Here is a Strategy To Win At Rock-Paper-Scissors

Rock-Paper-ScissorsThe old game of stone-paper-scissors has led to so many decisions in my life! The game is as old as the Han Chinese dynasty around 220 BC. C., and is usually used as a tiebreaker and in the case of inability to reach a decision more logically.

But new research suggests that the game may not be as random as we have thought. Scientists at Zhejiang University in China have carried out a revealing study on the mathematical logic behind the game of stone-paper-scissors.

In a large-scale laboratory experiment, scientists observed decision-making patterns of the 360 students divided into six groups. The study threw a microscopic model for the win-lose-tie conditional response, and players were even paid to win the game just to make sure they were playing seriously.

The study concluded an interesting phenomenon of positive reinforcement since the player tended to repeat his previous play if he won for it, while the loser happened to play a different hand that led to a “persistent cyclical movement.”

This persistent cyclical movement is defined in the paper as an example,

“Players A and B both begin a round going by a random hand.If player A uses rock and B use paper, A is the loser.When playing in a second round, A can assume that B will use paper again and intuitively Go to scissors in order to win what makes player B the loser.play again for a third round, player A can assume that B will use the following strategy in the cycle – scissors – and A then use the Rock and win the game again.

Mathematically, choosing any move gives you 1/3 chance of winning because you can win, lose, or draw. But the repeated cycle explained above, also known as the Nash equilibrium, is based on the tendency of the human being to continue repeating or following a winning technique despite the clear evidence that correlation is not the explanation of causality.
This phenomenon can be seen in wearing the “lucky” hat for your team’s football match to make them win and think that uttering a certain way of prayer will help you achieve something, etc. just because it happened that a random time. This is also known as classical conditioning in the psychology of the world. Chinese scientists believe this is the natural instinct of the brain, but say they require more research and experiments to confirm this.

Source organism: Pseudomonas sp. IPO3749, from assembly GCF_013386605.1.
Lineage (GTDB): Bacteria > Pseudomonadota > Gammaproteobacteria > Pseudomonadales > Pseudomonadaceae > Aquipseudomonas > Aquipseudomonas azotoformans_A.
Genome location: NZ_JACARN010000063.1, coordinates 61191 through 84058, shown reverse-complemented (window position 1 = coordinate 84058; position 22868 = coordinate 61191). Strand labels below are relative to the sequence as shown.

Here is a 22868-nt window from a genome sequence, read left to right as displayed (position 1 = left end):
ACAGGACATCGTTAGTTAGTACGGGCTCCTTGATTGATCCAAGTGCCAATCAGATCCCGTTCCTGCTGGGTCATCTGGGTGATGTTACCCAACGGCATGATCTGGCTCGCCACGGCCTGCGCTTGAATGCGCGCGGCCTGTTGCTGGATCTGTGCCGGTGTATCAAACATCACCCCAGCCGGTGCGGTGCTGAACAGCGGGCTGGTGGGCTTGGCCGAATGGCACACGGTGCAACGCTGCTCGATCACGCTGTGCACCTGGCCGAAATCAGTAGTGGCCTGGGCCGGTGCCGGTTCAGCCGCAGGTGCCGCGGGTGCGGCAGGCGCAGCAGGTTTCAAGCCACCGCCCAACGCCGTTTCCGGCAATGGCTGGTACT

Rock-Paper-Social Scissors cycling game and conditional responses were published in Nature Research Journal.

The old game of stone-paper-scissors has led to so many decisions in my life! The game is as old as the Han Chinese dynasty around 220 BC. C., and is usually used as a tiebreaker and in case of inability to reach a decision more logically.

But new research suggests that the game may not be as random as we have thought. Scientists at Zhejiang University in China have carried out a revealing study on the mathematical logic behind the game of stone-paper-scissors.

In a large-scale laboratory experiment, scientists observed decision-making patterns of the 360 students divided into six groups. The study threw a microscopic model for the win-lose-tie conditional response, and players were even paid to win the game just to make sure they were playing seriously.

The study concluded an interesting phenomenon of positive reinforcement, since the player tended to repeat his previous play if he won for it, while the loser happened to play a different hand that led to a “persistent cyclical movement.”
This persistent cyclical movement is defined in the paper with an example,

“Players A and B both begin a round going by a random hand.If player A uses rock and B uses paper, A is the loser.When playing in a second round, A can assume that B will use paper again and intuitively Go to scissors in order to win what makes player B the loser.play again for a third round, player A can assume that B will use the following strategy in the cycle – scissors – and A then use the Rock and win the game again.

Mathematically, choosing any move gives you 1/3 chance of winning because you can win, lose, or draw. But the repeated cycle explained above, also known as the Nash equilibrium, is based on the tendency of the human being to continue repeating or following a winning technique despite the clear evidence that correlation is not the explanation of causality.
This phenomenon can be seen in wearing the “lucky” hat for your team’s football match to make them win and think that uttering a certain way of prayer will help you achieve something, etc. just because it happened that a random time. This is also known as classical conditioning in the psychology of the world. Chinese scientists believe this is the natural instinct of the brain, but say they require more research and experiments to confirm this.

Rock-Paper-Social Scissors cycling game and conditional responses was published in Nature Research Journal.

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